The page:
The effects of phonological and orthographic neighborhood density on language processing have been well documented across a variety of tasks – and across multiple languages –. However, in spite of the prevalence of neighborhood effects, the nature of these effects is subject to debate. For example, neighborhood density may affect recognition and production processes differently , , and effects may vary depending on the language of presentation , ,  (but see ). The ongoing debate surrounding neighborhood density effects, particularly across languages, underscores the need for resources that allow researchers to consistently identify orthographic and phonological neighbors across studies. For some languages, even the most basic descriptive data are not available, forcing researchers to continually recreate basic neighborhood and frequency statistics. Furthermore, even when descriptive statistics are available , , , , direct cross-linguistic comparisons are often not reported or possible.
While there have been some attempts to create consistent corpora from which neighborhood information can be derived, these corpora vary across languages. For example, N-Watch, a database of English neighborhood information , defines phonological neighbors according to the substitution of a single phoneme in any word position. BuscaPalabras, a database of Spanish neighborhood information , and E-Hitz, a database of Basque neighborhood information , define phonological neighbors according to those same rules, but also include words that differ by the addition or deletion of a phoneme from any word position.
Equating corpus sizes (left) resulted in average word frequencies that were comparable across languages; size-equated corpora were thus used in all further analyses. If, instead, corpus size was defined only by a frequency threshold (right), differences in average word frequency emerged. (b) Word frequency distributions for each language, using equivalent corpus sizes.
The goal of this paper is therefore to introduce CLEARPOND, the Cross-Linguistic Easy-Access Resource for Phonological and Orthographic Neighborhood Densities, a catalog of neighborhood density across languages. Perhaps the most comprehensive psycholinguistic database to date is WordGen , which queries the CELEX and Lexique databases to provide searchable datasets for Dutch, English, German, and French. While WordGen controls for factors such as written word frequency, orthographic neighborhood size, bigram frequency, and word length, it is missing a number of relevant features including information on phonological neighbors, neighborhood frequency, and the ability to index neighbors across languages. The database that we present here has been controlled for word frequency to ensure that consistent and comparable tokens are sampled from each language, and provides data regarding word length, neighborhood density, and neighborhood frequency. We also provide measures of foreign neighborhoods (i.e., the number of Spanish neighbors of an English word, or English neighbors of a Spanish word, etc.) for use in bilingual comparisons. Neighborhoods are defined both orthographically and phonologically, with stimuli derived from film and television subtitle corpora that capture spoken word frequencies. Finally, we have defined neighborhoods by substitution, addition, and deletion. It is our intent that CLEARPOND will provide a standard from which neighborhood data can be easily extracted and that it will provide a comprehensive tool for psycholinguistic researchers.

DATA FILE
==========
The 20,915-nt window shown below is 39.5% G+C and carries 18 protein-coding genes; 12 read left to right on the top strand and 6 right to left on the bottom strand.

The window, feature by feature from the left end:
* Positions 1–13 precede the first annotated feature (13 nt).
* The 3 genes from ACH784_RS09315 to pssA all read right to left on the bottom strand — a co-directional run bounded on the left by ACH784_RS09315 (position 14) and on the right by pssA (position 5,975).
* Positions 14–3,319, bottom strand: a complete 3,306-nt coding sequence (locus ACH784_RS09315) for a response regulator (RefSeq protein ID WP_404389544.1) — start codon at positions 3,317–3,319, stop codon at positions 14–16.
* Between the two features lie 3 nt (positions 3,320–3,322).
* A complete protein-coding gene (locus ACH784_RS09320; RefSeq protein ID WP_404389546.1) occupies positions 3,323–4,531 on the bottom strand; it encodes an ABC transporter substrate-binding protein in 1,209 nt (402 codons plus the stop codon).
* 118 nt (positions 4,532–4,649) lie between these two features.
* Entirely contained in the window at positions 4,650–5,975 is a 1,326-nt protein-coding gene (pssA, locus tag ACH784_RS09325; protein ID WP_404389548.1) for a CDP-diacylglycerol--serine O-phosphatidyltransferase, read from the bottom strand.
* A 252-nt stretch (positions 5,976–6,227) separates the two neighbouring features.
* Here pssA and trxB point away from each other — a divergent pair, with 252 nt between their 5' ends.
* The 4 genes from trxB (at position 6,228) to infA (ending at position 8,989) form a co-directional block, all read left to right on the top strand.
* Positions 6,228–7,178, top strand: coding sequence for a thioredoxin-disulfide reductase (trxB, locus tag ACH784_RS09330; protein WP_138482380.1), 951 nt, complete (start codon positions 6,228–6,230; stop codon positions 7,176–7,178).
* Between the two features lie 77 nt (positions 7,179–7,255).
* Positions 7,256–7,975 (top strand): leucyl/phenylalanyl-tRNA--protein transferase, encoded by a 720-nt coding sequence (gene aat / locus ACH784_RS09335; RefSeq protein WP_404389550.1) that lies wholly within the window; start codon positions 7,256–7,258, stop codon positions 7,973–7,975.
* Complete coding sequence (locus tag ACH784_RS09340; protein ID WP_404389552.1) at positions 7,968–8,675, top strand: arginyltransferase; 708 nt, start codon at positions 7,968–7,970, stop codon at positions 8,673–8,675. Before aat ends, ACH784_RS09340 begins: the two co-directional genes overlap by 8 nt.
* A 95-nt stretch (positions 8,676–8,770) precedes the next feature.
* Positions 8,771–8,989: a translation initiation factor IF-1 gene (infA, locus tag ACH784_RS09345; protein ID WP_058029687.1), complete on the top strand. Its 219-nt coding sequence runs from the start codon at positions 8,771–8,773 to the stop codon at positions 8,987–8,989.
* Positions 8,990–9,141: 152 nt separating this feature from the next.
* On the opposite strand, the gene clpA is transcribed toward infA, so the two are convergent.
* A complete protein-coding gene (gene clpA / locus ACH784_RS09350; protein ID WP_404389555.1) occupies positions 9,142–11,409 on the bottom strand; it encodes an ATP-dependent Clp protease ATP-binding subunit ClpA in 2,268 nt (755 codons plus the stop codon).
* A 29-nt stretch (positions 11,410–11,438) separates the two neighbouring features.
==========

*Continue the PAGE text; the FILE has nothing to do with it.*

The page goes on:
Selection of Corpora
To examine phonological and orthographic neighborhood densities across languages, we selected corpora for the following languages: Dutch (SUBTLEX-NL) , English (SUBTLEX-US) , French (Lexique) , German (SUBTLEX-DE) , and Spanish (SUBTLEX-ESP) . Misspellings, including culturally-defined spellings (e.g., British “colour”), and foreign language intrusions (e.g., the English word “mind” in the Spanish corpus) were removed by cross-referencing each subtitle corpus with a dictionary in that language. Because all five corpora use the same source-material (i.e., film and television subtitles) to derive frequency data, they are highly comparable and well suited for cross-language comparisons. To increase similarity among the corpora, homographs were removed from the French corpus to match the parameters of the Dutch, English, German, and Spanish corpora (none of which distinguish between the different meanings of homographs). French homographs were reduced to a single entry, and the frequency per million of the collapsed entry was created by adding the frequency per million of each of the homographs. For example, the French word est is the third person singular form of the verb meaning “to be,” and has a frequency of 19,417 per million; est is also the French word for the cardinal direction East, which has a frequency of 81 per million. We collapsed these two entries into a single entry, est, that had a frequency of 19,498 per million.